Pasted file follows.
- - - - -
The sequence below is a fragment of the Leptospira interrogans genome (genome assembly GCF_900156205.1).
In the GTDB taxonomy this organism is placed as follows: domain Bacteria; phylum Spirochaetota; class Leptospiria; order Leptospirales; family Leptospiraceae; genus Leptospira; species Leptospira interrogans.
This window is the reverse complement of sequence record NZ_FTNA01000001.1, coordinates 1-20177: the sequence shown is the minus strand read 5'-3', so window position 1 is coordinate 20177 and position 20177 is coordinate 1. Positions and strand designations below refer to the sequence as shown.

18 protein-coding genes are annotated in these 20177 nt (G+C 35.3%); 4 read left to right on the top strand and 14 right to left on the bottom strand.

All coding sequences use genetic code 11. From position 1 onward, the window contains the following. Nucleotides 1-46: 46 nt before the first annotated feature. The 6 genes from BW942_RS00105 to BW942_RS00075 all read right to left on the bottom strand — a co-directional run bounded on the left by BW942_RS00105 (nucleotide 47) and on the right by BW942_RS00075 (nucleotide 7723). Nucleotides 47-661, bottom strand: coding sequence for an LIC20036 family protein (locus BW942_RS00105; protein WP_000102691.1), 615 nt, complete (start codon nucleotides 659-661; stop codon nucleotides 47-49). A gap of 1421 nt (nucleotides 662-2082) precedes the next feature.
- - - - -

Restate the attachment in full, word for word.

The sequence below is a fragment of the Leptospira interrogans genome (genome assembly GCF_900156205.1).
In the GTDB taxonomy this organism is placed as follows: domain Bacteria; phylum Spirochaetota; class Leptospiria; order Leptospirales; family Leptospiraceae; genus Leptospira; species Leptospira interrogans.
This window is the reverse complement of sequence record NZ_FTNA01000001.1, coordinates 1-20177: the sequence shown is the minus strand read 5'-3', so window position 1 is coordinate 20177 and position 20177 is coordinate 1. Positions and strand designations below refer to the sequence as shown.

18 protein-coding genes are annotated in these 20177 nt (G+C 35.3%); 4 read left to right on the top strand and 14 right to left on the bottom strand.

All coding sequences use genetic code 11. From position 1 onward, the window contains the following. Nucleotides 1-46: 46 nt before the first annotated feature. The 6 genes from BW942_RS00105 to BW942_RS00075 all read right to left on the bottom strand — a co-directional run bounded on the left by BW942_RS00105 (nucleotide 47) and on the right by BW942_RS00075 (nucleotide 7723). Nucleotides 47-661, bottom strand: coding sequence for an LIC20036 family protein (locus BW942_RS00105; protein WP_000102691.1), 615 nt, complete (start codon nucleotides 659-661; stop codon nucleotides 47-49). A gap of 1421 nt (nucleotides 662-2082) precedes the next feature.